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Union Pacific steams ahead with ISDN.

The perception of railroads within the transportation industry produces an image of an antiquated industry with little opportunity to exploit today's technology.

However, the Union Pacific Railroad, with the help of Rockwell Switching Systems and Union Pacific Technologies, has developed a very successful ISDN application to support its National Customer Service Center (NCSC) located in St. Louis, Missouri.

Centralization and downsizing of 40 regional customer service offices into one national center presented many technology opportunities and challenges.

What is the best way to serve 30,000 customers and track 185,000 freight cars on 23,000 miles of track across 19 states? How does an agent in a centralized operation begin to replace the face-to-face service of the local freight agent who used to be located in the office down the street?

ISDN utilizing Dialed Number Identification Service (DNIS) and Automatic Number Identification (ANI) provided part of the solution to this problem. Every call to a Customer Service Representative at the St. Louis NCSC generated a list of routine questions--who is this, what type of freight car meets your standard requirements, what is your preferred/scheduled pick-up/drop-off time.

Repetitive retrieval of this routine information on a per-call basis proved to be time-consuming for the NCSC and aggravating to the customer.

Development of the Union Pacific ISDN application began in mid-1988 with the commitment of Rockwell Switching Systems to develop the software that interfaces its Galaxy transaction link data feature vehicle with Primary Rate ISDN protocol (PRI ISDN).

Union Pacific Technologies agreed to develop the host computer software required to link the ISDN ANI to a customer profile data base within the Union Pacific's Transportation Control System software.

All required software was developed and the integrated system was fully brought on-time in February 1989.

Since that time, ISDN has been paying dividends to the NCSC in the form of faster cll handling and more personalized service from the service representative. This enhances the customer's perception of quality service.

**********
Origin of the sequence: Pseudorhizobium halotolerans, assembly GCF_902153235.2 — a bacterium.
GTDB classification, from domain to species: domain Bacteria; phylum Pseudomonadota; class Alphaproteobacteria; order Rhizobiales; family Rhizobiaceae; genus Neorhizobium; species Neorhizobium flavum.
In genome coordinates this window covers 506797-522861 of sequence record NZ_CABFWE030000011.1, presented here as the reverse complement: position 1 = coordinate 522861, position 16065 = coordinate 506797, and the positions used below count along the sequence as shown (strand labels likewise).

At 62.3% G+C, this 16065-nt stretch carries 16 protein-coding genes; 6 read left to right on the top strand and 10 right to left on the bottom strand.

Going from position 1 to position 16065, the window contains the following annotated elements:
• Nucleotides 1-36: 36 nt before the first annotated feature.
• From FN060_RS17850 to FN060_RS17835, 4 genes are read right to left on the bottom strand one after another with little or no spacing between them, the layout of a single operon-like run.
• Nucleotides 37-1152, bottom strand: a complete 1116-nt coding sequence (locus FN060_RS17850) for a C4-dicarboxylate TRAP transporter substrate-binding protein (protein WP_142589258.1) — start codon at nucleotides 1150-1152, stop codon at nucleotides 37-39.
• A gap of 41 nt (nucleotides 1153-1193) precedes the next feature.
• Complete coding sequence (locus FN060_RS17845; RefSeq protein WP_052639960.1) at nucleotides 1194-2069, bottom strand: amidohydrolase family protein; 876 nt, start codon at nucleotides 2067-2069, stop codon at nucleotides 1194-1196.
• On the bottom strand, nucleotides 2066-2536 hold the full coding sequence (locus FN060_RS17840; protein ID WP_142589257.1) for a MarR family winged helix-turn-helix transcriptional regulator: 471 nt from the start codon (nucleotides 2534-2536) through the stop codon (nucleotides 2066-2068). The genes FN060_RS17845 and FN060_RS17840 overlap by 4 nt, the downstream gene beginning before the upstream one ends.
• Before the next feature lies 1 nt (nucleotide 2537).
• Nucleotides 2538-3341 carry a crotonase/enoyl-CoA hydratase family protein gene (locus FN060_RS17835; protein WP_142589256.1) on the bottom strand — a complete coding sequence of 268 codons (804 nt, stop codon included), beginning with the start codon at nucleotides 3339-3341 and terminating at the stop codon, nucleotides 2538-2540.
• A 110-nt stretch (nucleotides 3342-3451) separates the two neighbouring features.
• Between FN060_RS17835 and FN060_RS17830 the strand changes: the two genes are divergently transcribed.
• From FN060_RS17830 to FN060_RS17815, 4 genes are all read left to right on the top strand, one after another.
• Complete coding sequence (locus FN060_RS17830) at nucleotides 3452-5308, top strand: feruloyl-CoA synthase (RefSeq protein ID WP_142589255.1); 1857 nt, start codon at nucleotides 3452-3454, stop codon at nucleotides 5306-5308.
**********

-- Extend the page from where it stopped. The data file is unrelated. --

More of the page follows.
Customer satisfaction surveys confirm rising levels of customer satisfaction with NCSC services.

Call handling times have been reduced through the use of ISDN. Utilizing a single, nationwide 800 number with DNIS, all incoming call signaling is handled over a single D-channel, the DNIS is received, and the Rockwell Galaxy routes the call to a station within the correct gate.

The ANI is forwarded, along with the number of the Galaxy station that will receive the call, to the host computer. The host computer scans two data bases--ANI to customer profile and Galaxy station number to CRT LATA.

The agent is alerted to the incoming call by a tone and then looks at the CRT which is now displaying the customer profile of the calling party.

This process saves the 30 to 35 agent keystrokes that would be needed to retrieve a customer specific information profile; plus the agent is immediately delivering personalized customer service.

The NCSC processes approximately 25,000 calls per day and operates 24 hours a day, 365 days per year.

The ISDN application has proven to be extremely durable and reliable, with all involved systems displaying uptime percentages exceeding 99.9 percent. The initial projection on the number of incoming calls with ANI was placed at 60 percent, but during the most recent month, 79 percent of all calls received from our nationwide 800 number were received with ANI.

In general, ISDN applications and services have not been widely utilized nationwide due to problems with tailoring applications, conflicting manufacturer standards, and user expectations. Therefore, ISDN is usually considered to be a technology of the future.

But the solid, flexible performance of Union Pacific's National Customer Service Center application may help prove that the future is now.
COPYRIGHT 1991 Nelson Publishing
No portion of this article can be reproduced without the express written permission from the copyright holder.
Copyright 1991 Gale, Cengage Learning. All rights reserved.

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Title Annotation:Travel/Hospitality; integrated services digital network
Publication:Communications News
Date:Mar 1, 1991
Words:617
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